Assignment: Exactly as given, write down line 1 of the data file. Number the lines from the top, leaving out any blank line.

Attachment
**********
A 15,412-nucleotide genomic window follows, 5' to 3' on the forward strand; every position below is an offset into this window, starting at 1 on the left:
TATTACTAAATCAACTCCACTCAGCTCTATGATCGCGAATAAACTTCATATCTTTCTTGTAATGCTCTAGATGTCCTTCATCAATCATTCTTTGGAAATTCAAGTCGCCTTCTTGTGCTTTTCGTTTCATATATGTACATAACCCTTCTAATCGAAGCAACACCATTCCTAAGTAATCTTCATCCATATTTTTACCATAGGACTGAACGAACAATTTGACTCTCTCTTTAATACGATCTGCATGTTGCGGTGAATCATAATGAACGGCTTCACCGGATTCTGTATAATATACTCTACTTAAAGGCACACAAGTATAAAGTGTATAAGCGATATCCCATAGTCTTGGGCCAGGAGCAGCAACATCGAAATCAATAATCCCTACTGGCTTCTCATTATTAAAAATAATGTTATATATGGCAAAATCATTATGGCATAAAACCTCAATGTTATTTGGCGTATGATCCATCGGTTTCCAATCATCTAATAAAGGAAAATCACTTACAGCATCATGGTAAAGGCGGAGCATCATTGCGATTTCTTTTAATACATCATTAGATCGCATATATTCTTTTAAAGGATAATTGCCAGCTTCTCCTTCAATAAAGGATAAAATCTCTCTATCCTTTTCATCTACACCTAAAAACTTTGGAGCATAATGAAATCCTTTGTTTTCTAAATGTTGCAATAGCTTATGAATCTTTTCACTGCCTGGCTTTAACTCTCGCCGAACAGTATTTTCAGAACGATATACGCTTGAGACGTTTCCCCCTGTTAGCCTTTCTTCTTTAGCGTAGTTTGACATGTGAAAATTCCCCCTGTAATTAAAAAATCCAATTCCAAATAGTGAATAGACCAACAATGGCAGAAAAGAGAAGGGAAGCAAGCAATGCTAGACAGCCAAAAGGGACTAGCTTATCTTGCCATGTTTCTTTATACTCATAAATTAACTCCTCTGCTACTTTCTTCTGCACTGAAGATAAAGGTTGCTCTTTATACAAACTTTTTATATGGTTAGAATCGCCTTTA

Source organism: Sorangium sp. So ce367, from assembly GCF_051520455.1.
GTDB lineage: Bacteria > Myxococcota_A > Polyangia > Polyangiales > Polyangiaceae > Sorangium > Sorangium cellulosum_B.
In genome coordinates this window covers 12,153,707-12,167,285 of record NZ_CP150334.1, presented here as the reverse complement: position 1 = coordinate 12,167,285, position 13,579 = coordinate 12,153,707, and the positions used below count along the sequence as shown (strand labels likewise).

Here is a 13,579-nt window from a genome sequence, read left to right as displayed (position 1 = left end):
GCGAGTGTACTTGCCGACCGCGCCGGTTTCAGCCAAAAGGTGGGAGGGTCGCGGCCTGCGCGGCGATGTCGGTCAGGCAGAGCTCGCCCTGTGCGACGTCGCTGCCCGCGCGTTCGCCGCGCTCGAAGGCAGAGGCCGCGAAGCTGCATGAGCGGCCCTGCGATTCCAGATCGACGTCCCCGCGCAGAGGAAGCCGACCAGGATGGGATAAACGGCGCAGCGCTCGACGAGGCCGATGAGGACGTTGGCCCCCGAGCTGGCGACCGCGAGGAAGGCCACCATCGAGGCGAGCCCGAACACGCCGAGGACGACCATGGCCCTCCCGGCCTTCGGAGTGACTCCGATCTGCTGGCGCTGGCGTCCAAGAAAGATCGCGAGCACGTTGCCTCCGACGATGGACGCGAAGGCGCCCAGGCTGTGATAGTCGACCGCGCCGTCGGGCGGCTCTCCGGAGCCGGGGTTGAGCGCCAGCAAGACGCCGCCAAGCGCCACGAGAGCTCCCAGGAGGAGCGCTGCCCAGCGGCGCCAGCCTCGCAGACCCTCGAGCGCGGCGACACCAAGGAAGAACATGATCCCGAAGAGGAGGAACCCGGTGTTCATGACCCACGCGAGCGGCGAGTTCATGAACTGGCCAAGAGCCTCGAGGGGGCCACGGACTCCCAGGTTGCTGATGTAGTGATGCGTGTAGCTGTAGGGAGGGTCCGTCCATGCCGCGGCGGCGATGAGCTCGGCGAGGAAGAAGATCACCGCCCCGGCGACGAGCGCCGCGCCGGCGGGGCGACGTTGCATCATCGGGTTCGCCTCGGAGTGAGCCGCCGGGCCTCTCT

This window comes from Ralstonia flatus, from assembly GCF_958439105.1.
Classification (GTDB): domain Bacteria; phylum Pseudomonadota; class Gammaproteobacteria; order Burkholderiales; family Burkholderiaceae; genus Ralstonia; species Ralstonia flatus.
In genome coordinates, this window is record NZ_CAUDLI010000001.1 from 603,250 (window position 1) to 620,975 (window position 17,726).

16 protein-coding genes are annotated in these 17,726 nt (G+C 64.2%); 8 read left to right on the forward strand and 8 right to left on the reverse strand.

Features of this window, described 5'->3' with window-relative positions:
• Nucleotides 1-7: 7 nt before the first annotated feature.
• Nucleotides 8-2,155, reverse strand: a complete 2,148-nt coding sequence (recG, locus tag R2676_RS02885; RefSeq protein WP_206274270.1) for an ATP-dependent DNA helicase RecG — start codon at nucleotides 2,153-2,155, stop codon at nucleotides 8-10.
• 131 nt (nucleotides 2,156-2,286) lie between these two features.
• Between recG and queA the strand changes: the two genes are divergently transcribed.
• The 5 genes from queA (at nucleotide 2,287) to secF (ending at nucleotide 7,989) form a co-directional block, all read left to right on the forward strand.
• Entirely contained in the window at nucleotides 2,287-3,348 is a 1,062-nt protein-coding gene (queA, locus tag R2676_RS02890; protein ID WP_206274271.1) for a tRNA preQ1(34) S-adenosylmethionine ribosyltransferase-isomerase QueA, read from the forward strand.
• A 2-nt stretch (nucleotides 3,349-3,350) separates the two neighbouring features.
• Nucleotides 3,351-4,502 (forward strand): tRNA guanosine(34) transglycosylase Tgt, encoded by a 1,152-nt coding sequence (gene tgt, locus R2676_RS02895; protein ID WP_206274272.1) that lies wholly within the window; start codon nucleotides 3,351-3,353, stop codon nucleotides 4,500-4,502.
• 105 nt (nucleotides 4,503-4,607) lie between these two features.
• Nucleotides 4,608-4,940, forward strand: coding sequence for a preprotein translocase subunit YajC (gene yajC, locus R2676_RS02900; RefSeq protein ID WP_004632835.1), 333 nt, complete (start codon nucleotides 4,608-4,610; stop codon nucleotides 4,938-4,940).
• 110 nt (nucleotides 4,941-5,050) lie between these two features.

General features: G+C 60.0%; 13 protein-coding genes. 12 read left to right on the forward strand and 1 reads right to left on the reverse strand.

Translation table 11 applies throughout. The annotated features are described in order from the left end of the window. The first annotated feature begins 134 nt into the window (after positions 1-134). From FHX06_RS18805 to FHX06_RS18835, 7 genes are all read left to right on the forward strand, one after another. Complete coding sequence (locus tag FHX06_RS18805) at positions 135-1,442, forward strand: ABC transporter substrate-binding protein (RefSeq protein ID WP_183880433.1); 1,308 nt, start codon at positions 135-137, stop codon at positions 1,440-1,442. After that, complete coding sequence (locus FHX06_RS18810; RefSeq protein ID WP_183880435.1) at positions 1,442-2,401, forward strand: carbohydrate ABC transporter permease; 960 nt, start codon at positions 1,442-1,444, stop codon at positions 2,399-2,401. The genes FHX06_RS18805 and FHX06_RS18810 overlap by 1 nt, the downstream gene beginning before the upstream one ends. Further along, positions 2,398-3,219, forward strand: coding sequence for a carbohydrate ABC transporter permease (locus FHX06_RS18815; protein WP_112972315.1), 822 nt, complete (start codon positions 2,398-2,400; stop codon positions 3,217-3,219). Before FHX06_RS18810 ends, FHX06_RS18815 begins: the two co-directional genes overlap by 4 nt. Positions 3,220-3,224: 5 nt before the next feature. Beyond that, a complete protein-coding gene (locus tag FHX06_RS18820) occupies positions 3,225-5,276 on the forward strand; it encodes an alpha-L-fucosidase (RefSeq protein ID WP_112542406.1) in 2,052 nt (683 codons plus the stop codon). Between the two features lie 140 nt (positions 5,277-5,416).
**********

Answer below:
A 15,412-nucleotide genomic window follows, 5' to 3' on the forward strand; every position below is an offset into this window, starting at 1 on the left: